Open Societies and the Ordinary Virtues
Venue: Statenzaal, Maastricht University, Faculty of Law
The key values of open societies –democracy, rule of law, justice, tolerance, respect for knowledge– are increasingly under threat in Europe and across the globe. Constitutional democracies are rarely abolished overnight: much more often, democratic decline is incremental, and targets courts, media, independent institutions and NGOs, and, most clearly in the case of Hungary, (some) universities. The challenges to the key values call for a reconsideration of these very values: what are their main achievements and failures? What are their prospects? And what is the role of academics in protecting and upholding them?
Born in Canada, educated at the University of Toronto and Harvard, Michael Ignatieff is a university professor, writer and former politician. His major publications are The Needs of Strangers (1984), Scar Tissue (1992), Isaiah Berlin (1998), The Rights Revolution (2000), Human Rights as Politics and Idolatry (2001), The Lesser Evil: Political Ethics in an Age of Terror (2004), Fire and Ashes: Success and Failure in Politics (2013), and The Ordinary Virtues: Moral Order in a Divided World (2017).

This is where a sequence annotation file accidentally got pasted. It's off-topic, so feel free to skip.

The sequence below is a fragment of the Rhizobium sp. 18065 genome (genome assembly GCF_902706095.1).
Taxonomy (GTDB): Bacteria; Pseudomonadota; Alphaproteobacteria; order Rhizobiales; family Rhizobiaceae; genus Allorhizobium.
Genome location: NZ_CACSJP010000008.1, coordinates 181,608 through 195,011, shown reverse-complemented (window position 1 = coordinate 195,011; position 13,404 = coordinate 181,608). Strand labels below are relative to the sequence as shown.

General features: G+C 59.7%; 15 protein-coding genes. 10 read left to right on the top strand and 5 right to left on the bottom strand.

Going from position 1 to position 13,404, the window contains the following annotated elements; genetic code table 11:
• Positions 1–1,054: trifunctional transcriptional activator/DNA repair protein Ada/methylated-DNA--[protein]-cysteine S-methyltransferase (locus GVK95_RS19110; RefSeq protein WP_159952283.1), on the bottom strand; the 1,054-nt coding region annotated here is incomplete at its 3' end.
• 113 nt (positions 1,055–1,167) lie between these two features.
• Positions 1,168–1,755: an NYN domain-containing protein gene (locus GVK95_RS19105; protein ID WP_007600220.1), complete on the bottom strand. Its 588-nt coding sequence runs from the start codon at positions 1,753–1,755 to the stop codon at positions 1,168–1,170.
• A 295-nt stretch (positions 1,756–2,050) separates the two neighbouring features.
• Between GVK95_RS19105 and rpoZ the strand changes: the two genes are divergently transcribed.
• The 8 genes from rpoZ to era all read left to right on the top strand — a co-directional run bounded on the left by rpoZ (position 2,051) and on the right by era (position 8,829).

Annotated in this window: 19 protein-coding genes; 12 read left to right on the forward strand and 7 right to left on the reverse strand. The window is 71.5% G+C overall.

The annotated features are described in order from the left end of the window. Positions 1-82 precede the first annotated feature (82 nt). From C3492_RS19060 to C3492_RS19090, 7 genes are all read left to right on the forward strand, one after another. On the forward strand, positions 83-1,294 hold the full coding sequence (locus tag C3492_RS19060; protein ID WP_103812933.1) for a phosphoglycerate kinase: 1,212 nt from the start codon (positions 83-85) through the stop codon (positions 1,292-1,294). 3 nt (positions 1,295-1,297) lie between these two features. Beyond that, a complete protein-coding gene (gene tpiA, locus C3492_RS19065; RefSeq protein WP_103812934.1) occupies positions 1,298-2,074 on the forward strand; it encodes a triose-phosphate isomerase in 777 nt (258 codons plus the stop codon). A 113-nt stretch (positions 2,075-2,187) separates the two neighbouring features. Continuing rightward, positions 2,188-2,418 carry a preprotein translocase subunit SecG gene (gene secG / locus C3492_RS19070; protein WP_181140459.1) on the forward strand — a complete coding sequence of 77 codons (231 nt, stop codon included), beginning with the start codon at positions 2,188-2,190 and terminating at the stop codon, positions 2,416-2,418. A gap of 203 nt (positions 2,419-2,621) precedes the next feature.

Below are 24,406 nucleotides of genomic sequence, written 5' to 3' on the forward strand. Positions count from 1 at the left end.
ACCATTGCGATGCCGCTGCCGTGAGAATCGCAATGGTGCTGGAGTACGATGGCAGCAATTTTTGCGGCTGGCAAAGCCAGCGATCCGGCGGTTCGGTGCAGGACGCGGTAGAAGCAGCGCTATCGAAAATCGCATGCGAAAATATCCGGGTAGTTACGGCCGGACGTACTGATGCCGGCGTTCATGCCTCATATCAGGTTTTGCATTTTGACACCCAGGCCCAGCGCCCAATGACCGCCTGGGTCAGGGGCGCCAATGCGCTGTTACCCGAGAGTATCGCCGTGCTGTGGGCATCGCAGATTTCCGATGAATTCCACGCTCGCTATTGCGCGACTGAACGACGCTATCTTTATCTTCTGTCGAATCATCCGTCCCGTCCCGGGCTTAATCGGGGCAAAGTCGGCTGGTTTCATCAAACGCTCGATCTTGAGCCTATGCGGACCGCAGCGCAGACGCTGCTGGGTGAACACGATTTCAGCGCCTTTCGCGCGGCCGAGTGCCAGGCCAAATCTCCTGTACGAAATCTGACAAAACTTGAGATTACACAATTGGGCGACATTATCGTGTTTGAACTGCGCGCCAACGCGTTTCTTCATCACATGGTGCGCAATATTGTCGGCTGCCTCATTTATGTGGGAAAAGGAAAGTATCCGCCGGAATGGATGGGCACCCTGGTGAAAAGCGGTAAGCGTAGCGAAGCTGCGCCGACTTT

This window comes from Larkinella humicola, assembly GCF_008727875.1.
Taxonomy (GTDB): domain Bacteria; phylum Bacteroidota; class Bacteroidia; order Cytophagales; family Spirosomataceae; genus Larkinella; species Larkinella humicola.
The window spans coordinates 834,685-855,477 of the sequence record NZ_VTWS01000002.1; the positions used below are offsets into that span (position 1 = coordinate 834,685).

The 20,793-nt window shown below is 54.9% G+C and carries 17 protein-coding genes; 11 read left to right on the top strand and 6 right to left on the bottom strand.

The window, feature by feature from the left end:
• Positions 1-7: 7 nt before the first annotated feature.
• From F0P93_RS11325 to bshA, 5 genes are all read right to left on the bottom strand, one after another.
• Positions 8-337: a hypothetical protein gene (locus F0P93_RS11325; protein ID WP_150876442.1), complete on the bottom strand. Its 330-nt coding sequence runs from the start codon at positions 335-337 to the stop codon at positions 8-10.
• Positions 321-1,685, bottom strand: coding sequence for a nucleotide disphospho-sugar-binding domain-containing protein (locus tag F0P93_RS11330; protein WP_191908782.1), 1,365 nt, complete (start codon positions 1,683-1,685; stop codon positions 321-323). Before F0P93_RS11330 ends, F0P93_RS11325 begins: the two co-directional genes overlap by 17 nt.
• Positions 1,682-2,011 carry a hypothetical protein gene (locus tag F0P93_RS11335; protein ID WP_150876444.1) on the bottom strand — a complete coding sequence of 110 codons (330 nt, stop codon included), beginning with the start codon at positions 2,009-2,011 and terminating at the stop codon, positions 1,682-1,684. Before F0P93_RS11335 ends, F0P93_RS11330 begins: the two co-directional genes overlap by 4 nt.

Between 2006 and 2011, he served as an MP in the Parliament of Canada and then as Leader of the Liberal Party of Canada and Leader of the Official Opposition. He is a member of the Queen’s Privy Council for Canada and holds twelve honorary degrees. Between 2012 and 2015 he served as Centennial Chair at the Carnegie Council for Ethics in International Affairs in New York. Between 2014 and 2016 he was Edward R. Murrow Chair of the Press, Politics and Public Policy at the Harvard Kennedy School.
He is currently the Rector and President of Central European University in Budapest.
During the 43rd Dies Natalis Celebration on 25 January, an honorary doctorate will be awarded to Michael Ignatieff for his work.
Read more about Ignatieff's ideas in Lessons in freedom and hope from a preternatural optimist.